Book of Mormon at The Shubert in New Haven

 “Welcome to Katz Reviews. This is Ed Katz of Katnip Marketing- marketing consultant by day; theater critic by night- bringing my weekly review segment, Katz Reviews, here for you on WICC 600.

This is a special edition of Katz Reviews because today I review ‘The Book of Mormon’ at the Shubert Theatre in New Haven. Ordinarily, my reviews air Tuesday mornings but the run for ‘Book of Mormon’ ends this Sunday, so my review is airing today to give you a chance to catch the show before it closes Sunday, if you like.

I first saw ‘Book of Mormon’ on Broadway with the original cast just before its official opening night, back in 2011. Hard to believe it has been six-and-a-half years already.

Back then it was considered so shocking and offensive that several people in the audience walked out during the show. Clearly, many didn’t know what to expect. As far as I could tell, nobody left their seats at Wednesday night’s performance- except at the end to give the cast a standing ovation.

If you aren’t familiar with it, ‘Book of Mormon’ was created by the team of Trey Parker and Matt Stone, the two who conceived of TV’s clever but offensive cartoon ‘South Park’ and also Bobby Lopez, the Yale grad who helped create the big hit puppet musical, ‘Avenue Q,’ which had some shock value, as well.

Here, that team of three have created a live action musical that, well, shocks and offends. But it is much more than that. This show is extremely well-conceived. And it features excellent choreography by Casey Nicholaw.

It tells the story of two young adult Mormons, Elders Price and Cunningham, played by Gabe Gibbs and Conner Peirson, and their missionary journey to Uganda to convert the natives to Mormons- only the natives have bigger matters on their minds: like AIDS, famine and murder and/or sexual mutilation by a local warlord and his thugs.

The juxtaposition of the two very white, very green young Mormon missionaries with the local Ugandans- and how they interact- is the source of much of the humor in the show.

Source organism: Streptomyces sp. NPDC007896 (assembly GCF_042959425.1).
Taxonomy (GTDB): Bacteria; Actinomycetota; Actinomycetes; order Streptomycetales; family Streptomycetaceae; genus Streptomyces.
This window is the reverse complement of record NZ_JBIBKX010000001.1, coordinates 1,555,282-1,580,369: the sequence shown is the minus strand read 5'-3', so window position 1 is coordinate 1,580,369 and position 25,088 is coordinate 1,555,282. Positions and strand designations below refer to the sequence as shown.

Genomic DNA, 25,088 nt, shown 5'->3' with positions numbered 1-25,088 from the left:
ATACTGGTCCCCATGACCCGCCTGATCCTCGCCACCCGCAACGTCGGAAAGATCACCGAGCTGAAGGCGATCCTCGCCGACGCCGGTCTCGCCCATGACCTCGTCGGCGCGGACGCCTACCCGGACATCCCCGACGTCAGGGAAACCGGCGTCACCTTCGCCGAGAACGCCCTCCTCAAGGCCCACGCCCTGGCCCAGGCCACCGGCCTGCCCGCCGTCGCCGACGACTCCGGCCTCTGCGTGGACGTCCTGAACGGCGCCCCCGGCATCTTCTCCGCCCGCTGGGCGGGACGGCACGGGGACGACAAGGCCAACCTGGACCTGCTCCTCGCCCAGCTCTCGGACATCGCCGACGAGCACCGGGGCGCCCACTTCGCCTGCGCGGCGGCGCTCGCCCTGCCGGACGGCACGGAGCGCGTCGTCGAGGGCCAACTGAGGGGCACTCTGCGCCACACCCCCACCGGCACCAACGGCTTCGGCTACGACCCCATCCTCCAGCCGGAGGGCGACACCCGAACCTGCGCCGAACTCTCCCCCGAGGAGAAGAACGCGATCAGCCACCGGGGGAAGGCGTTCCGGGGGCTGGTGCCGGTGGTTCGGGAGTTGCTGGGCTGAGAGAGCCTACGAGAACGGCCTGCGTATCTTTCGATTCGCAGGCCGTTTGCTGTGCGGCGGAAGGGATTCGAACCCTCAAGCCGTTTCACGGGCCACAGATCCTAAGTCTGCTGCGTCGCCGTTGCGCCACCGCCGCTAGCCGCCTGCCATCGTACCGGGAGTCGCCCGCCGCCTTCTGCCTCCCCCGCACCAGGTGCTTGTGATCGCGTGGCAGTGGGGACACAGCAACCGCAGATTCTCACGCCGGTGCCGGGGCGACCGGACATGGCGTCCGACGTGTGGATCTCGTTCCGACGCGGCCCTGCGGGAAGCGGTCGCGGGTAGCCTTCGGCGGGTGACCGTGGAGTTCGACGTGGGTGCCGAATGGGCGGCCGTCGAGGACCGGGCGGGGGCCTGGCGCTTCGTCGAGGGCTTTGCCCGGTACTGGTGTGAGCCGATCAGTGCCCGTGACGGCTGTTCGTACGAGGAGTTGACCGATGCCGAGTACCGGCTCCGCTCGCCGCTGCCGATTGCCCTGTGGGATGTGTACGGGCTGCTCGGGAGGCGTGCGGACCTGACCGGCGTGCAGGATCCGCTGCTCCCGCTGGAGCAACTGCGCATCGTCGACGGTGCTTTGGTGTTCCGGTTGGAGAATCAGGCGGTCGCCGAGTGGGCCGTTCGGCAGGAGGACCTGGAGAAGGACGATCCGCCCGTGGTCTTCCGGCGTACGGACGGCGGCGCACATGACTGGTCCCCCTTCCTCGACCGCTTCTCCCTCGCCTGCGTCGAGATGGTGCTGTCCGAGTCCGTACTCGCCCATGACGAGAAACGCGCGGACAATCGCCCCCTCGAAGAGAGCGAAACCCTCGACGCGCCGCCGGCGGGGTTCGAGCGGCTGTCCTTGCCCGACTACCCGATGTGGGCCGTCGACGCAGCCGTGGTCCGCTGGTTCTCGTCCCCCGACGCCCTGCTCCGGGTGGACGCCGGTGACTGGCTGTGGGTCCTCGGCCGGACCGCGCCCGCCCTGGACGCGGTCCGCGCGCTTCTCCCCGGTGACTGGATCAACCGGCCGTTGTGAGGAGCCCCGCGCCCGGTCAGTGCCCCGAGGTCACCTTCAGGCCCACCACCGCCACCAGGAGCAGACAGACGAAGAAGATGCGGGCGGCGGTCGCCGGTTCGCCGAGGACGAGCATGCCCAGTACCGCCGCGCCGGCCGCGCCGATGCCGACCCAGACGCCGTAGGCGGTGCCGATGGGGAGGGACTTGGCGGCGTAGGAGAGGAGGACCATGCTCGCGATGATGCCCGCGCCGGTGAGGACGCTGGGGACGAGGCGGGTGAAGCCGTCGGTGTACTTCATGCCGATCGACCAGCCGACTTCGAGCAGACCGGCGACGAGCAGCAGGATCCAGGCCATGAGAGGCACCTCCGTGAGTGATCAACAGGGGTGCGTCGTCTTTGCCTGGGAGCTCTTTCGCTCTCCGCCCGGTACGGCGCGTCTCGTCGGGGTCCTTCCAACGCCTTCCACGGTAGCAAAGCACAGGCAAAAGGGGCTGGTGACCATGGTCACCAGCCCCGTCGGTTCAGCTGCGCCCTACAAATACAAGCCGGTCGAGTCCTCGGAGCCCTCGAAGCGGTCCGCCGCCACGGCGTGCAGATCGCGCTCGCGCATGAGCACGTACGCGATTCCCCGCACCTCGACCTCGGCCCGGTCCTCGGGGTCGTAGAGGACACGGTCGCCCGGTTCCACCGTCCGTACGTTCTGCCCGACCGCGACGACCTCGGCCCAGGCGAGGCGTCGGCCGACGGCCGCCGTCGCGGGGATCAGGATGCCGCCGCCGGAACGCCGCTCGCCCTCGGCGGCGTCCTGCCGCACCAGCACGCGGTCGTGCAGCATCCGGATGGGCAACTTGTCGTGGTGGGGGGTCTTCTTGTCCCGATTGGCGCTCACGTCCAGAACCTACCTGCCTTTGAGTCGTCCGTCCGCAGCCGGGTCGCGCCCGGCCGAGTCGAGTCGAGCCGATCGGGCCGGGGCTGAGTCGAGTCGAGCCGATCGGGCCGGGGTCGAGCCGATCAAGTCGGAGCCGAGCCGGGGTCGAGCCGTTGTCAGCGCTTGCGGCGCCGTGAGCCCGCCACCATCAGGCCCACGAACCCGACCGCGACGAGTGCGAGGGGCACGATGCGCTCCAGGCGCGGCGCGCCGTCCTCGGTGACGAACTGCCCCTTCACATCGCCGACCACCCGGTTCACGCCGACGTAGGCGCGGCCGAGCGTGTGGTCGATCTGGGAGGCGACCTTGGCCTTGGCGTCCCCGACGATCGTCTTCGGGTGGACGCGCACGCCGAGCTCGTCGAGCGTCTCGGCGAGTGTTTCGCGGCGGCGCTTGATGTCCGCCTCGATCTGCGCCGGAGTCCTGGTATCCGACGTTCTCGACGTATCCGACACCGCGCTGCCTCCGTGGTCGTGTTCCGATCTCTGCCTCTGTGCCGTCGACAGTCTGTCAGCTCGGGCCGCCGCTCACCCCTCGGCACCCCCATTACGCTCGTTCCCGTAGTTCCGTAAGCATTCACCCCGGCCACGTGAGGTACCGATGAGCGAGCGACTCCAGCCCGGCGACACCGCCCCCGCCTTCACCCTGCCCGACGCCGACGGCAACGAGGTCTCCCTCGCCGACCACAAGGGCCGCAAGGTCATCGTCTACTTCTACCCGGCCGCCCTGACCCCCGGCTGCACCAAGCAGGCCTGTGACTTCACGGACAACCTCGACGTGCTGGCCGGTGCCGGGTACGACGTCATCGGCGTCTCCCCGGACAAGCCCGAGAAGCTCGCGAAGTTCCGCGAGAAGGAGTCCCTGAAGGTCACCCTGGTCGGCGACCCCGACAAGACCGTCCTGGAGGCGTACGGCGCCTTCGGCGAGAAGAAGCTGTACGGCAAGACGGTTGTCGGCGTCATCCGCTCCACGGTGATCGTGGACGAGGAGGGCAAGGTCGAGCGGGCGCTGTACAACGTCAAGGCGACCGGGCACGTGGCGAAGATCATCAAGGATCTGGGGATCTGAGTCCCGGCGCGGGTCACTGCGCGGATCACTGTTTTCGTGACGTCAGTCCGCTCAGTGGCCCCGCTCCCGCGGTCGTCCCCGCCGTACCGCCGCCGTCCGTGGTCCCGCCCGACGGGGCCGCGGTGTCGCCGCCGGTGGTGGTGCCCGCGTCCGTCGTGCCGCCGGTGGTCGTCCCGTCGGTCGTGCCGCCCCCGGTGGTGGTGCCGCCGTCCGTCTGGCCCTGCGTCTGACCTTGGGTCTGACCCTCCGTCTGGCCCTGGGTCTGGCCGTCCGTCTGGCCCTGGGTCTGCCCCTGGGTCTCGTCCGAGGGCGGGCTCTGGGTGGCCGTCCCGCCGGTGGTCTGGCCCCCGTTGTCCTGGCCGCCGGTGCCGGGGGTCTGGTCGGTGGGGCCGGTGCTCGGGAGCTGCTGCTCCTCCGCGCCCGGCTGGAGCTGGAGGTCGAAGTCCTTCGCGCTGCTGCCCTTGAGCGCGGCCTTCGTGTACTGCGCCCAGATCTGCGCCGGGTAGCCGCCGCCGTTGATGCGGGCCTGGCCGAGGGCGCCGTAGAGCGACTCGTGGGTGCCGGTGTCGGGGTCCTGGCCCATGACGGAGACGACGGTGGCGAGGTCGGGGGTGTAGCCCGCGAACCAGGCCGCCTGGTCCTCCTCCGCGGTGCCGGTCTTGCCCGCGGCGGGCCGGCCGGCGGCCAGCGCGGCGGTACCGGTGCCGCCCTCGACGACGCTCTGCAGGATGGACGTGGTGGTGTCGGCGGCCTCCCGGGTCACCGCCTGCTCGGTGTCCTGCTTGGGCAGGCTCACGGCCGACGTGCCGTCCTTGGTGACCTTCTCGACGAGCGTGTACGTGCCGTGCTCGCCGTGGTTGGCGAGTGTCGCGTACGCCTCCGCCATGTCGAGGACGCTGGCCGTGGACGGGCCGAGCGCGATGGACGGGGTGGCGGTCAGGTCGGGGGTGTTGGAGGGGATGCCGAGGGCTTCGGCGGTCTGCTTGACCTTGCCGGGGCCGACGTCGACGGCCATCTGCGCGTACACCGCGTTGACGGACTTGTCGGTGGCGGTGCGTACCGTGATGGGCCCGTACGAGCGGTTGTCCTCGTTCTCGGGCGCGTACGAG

The creative team smartly uses this as a platform to tell the story of the origin of the Mormon religion- skewering it in the process- while also taking broad swipes at Christianity and Judaism, too. And repressed homosexuality.

Yes, ‘Book of Mormon’ is an equal opportunity offender- though the Mormons take the brunt of their good humored attacks.

While in the light of current events in 2017, it doesn’t seem quite so offensive anymore, the show is still smart and clever and features several terrific songs with a solid cast who handled the song and dance with gusto.

Kim Exum plays a young Ugandan woman who – out of desperation for a better life- decides she has nothing to lose by trying to help Elder Cunningham convert her people. She’s wonderful and has a sensational voice.

Gabe Gibbs, as Elder Price, does an excellent job, too and he has a strong voice and danced superbly in the role originated by the amazing Andrew Rannells.

Conner Peirson, as Elder Arnold Cunningham, gives a very capable performance in the role responsible for much of the show’s humor, but he isn’t quite Josh Gad, who created the role on Broadway and could elicit big laughs by merely adjusting his glasses on his nose.

Rannells and Gad were a comic duo worthy of Martin and Lewis or Abbott and Costello, whereas these two can’t quite attain those lofty heights.

But they are solid performers and ‘Book of Mormon’ is still a skillful, extremely clever show that’s a lot of fun- even while being pretty obscene- and I give it 4 stars out of 5. Again, it’s run at the Shubert in New Haven ends this Sunday. October 1st.

Catch my reviews right here this time each week and on my Facebook page and website, Katz Reviews dot com, where you will find all my WICC 600 reviews.

This is Ed Katz talking theater for WICC 600!”

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